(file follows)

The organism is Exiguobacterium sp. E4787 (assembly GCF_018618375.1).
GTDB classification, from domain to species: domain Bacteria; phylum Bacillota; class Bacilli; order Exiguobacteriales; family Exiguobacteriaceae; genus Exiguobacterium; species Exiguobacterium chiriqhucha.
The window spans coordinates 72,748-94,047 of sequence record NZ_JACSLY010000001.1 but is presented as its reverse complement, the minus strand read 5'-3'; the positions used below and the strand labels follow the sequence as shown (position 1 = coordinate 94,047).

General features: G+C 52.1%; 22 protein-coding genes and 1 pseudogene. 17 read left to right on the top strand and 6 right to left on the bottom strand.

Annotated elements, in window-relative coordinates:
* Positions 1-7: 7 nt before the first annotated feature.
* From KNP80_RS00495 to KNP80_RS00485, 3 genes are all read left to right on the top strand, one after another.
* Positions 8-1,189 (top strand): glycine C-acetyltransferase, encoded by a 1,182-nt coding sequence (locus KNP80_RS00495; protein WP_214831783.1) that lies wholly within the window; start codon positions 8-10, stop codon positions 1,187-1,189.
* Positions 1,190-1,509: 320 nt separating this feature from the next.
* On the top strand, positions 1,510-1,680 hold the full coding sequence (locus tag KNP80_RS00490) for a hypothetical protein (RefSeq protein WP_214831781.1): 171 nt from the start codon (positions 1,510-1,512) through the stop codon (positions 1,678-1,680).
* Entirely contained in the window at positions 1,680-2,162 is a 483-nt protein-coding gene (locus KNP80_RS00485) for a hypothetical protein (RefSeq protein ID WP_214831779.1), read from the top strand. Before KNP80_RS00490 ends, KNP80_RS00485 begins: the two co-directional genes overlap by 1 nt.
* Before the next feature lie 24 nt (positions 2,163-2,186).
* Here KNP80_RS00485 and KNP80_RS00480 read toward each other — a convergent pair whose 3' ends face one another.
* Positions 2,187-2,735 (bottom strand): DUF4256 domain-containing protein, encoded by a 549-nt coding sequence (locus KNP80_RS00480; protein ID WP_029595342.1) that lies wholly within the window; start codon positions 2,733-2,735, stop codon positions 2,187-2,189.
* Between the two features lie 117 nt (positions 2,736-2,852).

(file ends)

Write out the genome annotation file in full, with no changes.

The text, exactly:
The organism is Exiguobacterium sp. E4787 (assembly GCF_018618375.1).
GTDB classification, from domain to species: domain Bacteria; phylum Bacillota; class Bacilli; order Exiguobacteriales; family Exiguobacteriaceae; genus Exiguobacterium; species Exiguobacterium chiriqhucha.
The window spans coordinates 72,748-94,047 of sequence record NZ_JACSLY010000001.1 but is presented as its reverse complement, the minus strand read 5'-3'; the positions used below and the strand labels follow the sequence as shown (position 1 = coordinate 94,047).

General features: G+C 52.1%; 22 protein-coding genes and 1 pseudogene. 17 read left to right on the top strand and 6 right to left on the bottom strand.

Annotated elements, in window-relative coordinates:
* Positions 1-7: 7 nt before the first annotated feature.
* From KNP80_RS00495 to KNP80_RS00485, 3 genes are all read left to right on the top strand, one after another.
* Positions 8-1,189 (top strand): glycine C-acetyltransferase, encoded by a 1,182-nt coding sequence (locus KNP80_RS00495; protein WP_214831783.1) that lies wholly within the window; start codon positions 8-10, stop codon positions 1,187-1,189.
* Positions 1,190-1,509: 320 nt separating this feature from the next.
* On the top strand, positions 1,510-1,680 hold the full coding sequence (locus tag KNP80_RS00490) for a hypothetical protein (RefSeq protein WP_214831781.1): 171 nt from the start codon (positions 1,510-1,512) through the stop codon (positions 1,678-1,680).
* Entirely contained in the window at positions 1,680-2,162 is a 483-nt protein-coding gene (locus KNP80_RS00485) for a hypothetical protein (RefSeq protein ID WP_214831779.1), read from the top strand. Before KNP80_RS00490 ends, KNP80_RS00485 begins: the two co-directional genes overlap by 1 nt.
* Before the next feature lie 24 nt (positions 2,163-2,186).
* Here KNP80_RS00485 and KNP80_RS00480 read toward each other — a convergent pair whose 3' ends face one another.
* Positions 2,187-2,735 (bottom strand): DUF4256 domain-containing protein, encoded by a 549-nt coding sequence (locus KNP80_RS00480; protein ID WP_029595342.1) that lies wholly within the window; start codon positions 2,733-2,735, stop codon positions 2,187-2,189.
* Between the two features lie 117 nt (positions 2,736-2,852).